The Court concluded by addressing North Carolina’s counterarguments in support of the tax, explaining why they were unpersuasive. First, the Court disagreed with the state’s assertion that beneficiaries are essential to a trust and therefore have an equitable interest in its assets. In doing so, the Court was reluctant to adopt a categorical rule based on the wide variation in beneficiary interests in trust assets. Second, the state argued that the invalidation of its law would undermine various state taxation regimes. In response, the Court pointed out that only a handful of states currently rely on beneficiary residency as the sole basis for trust taxation, let alone the residency of beneficiaries without regard to whether the beneficiary is certain to receive trust assets. Finally, North Carolina warned that siding with the trust would lead to “opportunistic gaming of state tax systems,” but the Court noted that this consideration is by no means a certainty given the costs and benefits of structuring trusts in this way. The Court noted that “mere speculation about negative consequences” does not compensate for the missing minimum connection between the state and the trust income.
Concurring opinion protects court precedent
Justice Alito filed a concurring opinion joined by Chief Justice Roberts and Justice Gorsuch. Joining in the opinion reached by the majority, the concurring justices pointed out that the Court’s opinion was restricted given the “unusually tenuous” connection between North Carolina and the trust income. Justice Alito wrote separately to clarify that the Court merely applies existing precedent in cases such as Safe Deposit and Brooke, and that its decision not to extend its ruling beyond the facts of the case does not alter the reasoning applied in the Court’s earlier decisions on the subject.
The Court’s decision in Kaestner Trust
marks the fourth significant state tax case decided by the Court in the past year. On June 21, 2018, exactly one year before the Kaestner Trust
decision, the Court decided South Dakota v. Wayfair, Inc.
, the landmark case overruling the physical presence standard for sales and use taxes previously enunciated in Quill Corp. v. North Dakota
On Feb. 20, 2019, the Court decided Dawson v. Steager
in which it struck down a West Virginia law exempting the pension benefits of state and local law enforcement employees from state taxation. Most recently on May 13, 2019, the Court decided Franchise Tax Board of California v. Hyatt
, ruling that an individual taxpayer was not permitted to bring a private lawsuit against California in Nevada state court under sovereign immunity principles implicit in the U.S. Constitution.17
Such an occurrence is uncommon for the Court, which has taken a greater interest in hearing state tax cases in recent years. It has not been since the early 1990s that the Court has decided as many significant state tax cases.18
While we expected the Court to decide Kaestner Trust
in favor of the taxpayer following oral arguments,19
the Court’s invalidation of North Carolina’s law in unanimous fashion is somewhat surprising for a number of reasons. First, the Court has delivered split 5-4 decisions in recent state tax cases such as Wayfair
, signifying that the justices do not uniformly measure the limits of states’ power to tax as allowed under the U.S. Constitution in the same manner. Second, certain justices challenged the trust’s position during oral arguments, appearing to be more sympathetic to the state’s argument for taxation. For example, Justice Kagan suggested that North Carolina had the greatest interest in taxing the trust income because it was providing services to the beneficiaries, the only people who would benefit from the income growth of the trust. Despite these concerns, all justices agreed that the connection between the state and the trust was too tenuous to support the North Carolina tax based on the facts presented.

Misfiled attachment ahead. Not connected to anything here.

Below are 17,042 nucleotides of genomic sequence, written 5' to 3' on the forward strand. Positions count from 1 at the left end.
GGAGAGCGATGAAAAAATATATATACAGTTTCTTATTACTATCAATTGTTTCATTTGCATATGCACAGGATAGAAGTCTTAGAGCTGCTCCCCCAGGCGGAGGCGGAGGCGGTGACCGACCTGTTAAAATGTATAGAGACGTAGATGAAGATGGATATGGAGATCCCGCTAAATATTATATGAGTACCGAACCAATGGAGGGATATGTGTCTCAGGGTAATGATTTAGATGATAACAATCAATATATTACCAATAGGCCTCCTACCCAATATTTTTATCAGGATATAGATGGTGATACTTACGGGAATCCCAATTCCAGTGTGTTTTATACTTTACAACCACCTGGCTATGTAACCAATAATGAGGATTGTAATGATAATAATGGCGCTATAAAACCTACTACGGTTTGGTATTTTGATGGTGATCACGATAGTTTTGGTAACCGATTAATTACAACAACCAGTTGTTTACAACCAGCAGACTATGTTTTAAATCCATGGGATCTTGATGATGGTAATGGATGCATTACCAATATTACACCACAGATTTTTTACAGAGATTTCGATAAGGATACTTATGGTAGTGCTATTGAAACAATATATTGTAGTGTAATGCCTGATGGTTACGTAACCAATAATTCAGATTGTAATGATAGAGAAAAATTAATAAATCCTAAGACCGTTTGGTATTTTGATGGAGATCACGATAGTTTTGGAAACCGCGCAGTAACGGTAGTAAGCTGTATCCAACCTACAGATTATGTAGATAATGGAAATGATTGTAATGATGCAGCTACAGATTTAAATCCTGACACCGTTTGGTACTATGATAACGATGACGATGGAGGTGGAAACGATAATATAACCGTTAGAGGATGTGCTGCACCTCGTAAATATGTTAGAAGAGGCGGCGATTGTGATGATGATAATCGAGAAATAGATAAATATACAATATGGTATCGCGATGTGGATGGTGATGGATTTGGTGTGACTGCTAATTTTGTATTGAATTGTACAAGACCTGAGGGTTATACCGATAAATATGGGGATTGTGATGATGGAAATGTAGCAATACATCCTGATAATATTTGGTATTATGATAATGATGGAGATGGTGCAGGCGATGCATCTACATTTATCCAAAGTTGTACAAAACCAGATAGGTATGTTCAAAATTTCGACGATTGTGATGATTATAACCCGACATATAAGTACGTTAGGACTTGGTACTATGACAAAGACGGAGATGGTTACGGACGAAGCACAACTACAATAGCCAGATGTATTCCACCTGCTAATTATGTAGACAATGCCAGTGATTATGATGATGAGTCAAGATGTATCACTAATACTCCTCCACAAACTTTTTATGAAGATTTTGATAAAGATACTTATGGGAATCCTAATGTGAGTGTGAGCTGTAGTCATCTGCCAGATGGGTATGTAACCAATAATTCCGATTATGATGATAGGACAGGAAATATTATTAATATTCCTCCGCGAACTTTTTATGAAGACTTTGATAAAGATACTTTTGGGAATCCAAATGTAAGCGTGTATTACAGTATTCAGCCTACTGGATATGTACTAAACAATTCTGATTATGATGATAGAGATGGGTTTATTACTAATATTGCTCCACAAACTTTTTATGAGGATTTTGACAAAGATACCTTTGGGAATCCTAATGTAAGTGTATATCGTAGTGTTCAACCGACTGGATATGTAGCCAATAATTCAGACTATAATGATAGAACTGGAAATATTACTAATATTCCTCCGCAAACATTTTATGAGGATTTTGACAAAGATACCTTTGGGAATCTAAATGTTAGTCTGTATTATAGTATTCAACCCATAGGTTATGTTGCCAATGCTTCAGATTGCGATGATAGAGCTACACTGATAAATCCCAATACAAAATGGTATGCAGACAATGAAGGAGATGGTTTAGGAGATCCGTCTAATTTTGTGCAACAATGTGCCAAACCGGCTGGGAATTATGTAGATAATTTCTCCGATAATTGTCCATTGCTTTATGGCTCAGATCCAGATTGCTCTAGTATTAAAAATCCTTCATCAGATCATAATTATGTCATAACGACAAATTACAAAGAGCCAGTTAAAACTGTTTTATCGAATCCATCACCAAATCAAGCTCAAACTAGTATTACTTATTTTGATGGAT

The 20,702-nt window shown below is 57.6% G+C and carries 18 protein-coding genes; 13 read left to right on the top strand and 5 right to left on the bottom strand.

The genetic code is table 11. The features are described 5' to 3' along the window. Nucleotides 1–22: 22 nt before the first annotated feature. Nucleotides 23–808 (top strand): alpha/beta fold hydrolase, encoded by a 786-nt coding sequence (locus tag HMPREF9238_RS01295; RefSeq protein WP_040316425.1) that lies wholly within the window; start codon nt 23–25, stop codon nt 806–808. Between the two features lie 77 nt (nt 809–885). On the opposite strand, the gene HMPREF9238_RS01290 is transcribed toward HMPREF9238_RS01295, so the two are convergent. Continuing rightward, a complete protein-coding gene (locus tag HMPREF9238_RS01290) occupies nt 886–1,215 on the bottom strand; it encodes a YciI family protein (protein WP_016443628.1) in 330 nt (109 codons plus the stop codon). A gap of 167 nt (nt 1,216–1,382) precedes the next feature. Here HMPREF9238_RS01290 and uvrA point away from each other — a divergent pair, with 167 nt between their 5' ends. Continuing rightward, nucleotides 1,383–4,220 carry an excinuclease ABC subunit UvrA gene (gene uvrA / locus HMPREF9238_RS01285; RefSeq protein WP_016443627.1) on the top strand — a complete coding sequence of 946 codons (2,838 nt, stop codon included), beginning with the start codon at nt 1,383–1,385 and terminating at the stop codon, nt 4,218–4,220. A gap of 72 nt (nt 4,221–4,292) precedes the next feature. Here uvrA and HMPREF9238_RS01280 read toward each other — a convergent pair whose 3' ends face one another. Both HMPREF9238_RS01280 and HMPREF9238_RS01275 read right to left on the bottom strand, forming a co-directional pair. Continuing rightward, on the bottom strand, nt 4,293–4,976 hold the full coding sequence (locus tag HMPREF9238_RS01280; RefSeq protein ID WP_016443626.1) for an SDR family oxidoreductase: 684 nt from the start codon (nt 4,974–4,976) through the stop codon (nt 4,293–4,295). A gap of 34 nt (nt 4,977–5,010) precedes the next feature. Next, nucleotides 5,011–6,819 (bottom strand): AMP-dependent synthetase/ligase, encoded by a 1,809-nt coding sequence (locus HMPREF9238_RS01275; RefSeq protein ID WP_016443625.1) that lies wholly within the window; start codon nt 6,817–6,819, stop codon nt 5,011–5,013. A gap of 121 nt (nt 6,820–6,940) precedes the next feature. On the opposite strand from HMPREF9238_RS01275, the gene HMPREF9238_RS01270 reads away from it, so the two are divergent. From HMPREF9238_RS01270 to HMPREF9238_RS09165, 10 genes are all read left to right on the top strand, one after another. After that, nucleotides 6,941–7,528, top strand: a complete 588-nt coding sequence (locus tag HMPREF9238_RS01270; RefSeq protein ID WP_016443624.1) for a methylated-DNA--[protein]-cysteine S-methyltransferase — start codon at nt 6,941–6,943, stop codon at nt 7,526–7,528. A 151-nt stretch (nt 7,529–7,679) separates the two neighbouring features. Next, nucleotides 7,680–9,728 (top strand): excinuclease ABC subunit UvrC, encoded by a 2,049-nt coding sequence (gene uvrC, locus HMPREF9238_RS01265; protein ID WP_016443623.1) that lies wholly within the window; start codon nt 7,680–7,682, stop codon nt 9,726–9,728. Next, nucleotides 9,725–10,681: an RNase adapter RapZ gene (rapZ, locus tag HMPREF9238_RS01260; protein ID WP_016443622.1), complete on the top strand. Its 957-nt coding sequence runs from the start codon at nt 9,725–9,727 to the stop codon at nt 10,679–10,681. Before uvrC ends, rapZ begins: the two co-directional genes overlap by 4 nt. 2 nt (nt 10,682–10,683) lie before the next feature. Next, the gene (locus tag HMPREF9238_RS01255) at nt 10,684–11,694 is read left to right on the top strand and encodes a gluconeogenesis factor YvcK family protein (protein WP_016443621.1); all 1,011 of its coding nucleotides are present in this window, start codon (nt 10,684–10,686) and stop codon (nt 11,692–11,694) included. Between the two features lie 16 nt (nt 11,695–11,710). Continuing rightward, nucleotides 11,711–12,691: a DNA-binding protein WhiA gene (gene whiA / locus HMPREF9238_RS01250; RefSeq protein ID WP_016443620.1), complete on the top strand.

may be remembered as being relatively anti-climactic precisely because of the Court’s insistence that the decision not be applied beyond the very narrow facts surrounding the trust and its relationship to the trust’s beneficiaries. While it was anticipated that the decision could have potentially significant implications regarding the scope of the Due Process Clause in state tax nexus matters, the reach of Kaestner Trust
may be limited, especially outside North Carolina.20
The Court took pains to note that its decision is not intended to express any opinion on the validity of state taxes that rely on the residency of beneficiaries having different relationships to the trust assets.21
However, the ruling might call into question the trust tax regimes of other states that enact taxes with comparable rules, leading to potential refund opportunities for similarly situated trusts.
Missing from the Court’s decision was any substantive discussion of Wayfair
, the groundbreaking nexus case that overturned decades of Court precedent in National Bellas Hess v. Illinois Department of Revenue22
. That being the case, Kaestner Trust
involved a state tax as applied to undistributed trust income, a very different fact pattern from South Dakota’s sales and use tax law at issue in Wayfair
. Ironically, although the Court overruled Quill
’s physical presence standard in Wayfair
under a Commerce Clause analysis, Kaestner Trust
followed the analysis outlined in Quill
for purposes of whether a state tax meets the Due Process Clause.
Also missing from the Court’s analysis was a discussion of the taxation of trust income for federal purposes. Generally, only a trust’s undistributed income (distributable net income) is subject to tax at the trust level,23
while actual distributions from the trust to the beneficiaries are deducted at the trust level and subject to tax at the individual level.24
It is interesting that the Court declined to discuss the important distinctions between the federal and state tax treatment of trusts, and whether the federal treatment informs the state analysis in any way.
In striking down the North Carolina law, the Court was careful not to overturn existing precedent in the area of state trust taxation, which represented another departure from the Court’s Wayfair
decisions. Overturning precedent is not a decision that the Court takes lightly, and the Court saw no need to do so here. In fact, the concurrence emphasized that the Court directly applied existing precedent, and that its reluctance to apply the decision beyond the facts of the case does not bring into question the reasoning of the Court’s prior decisions.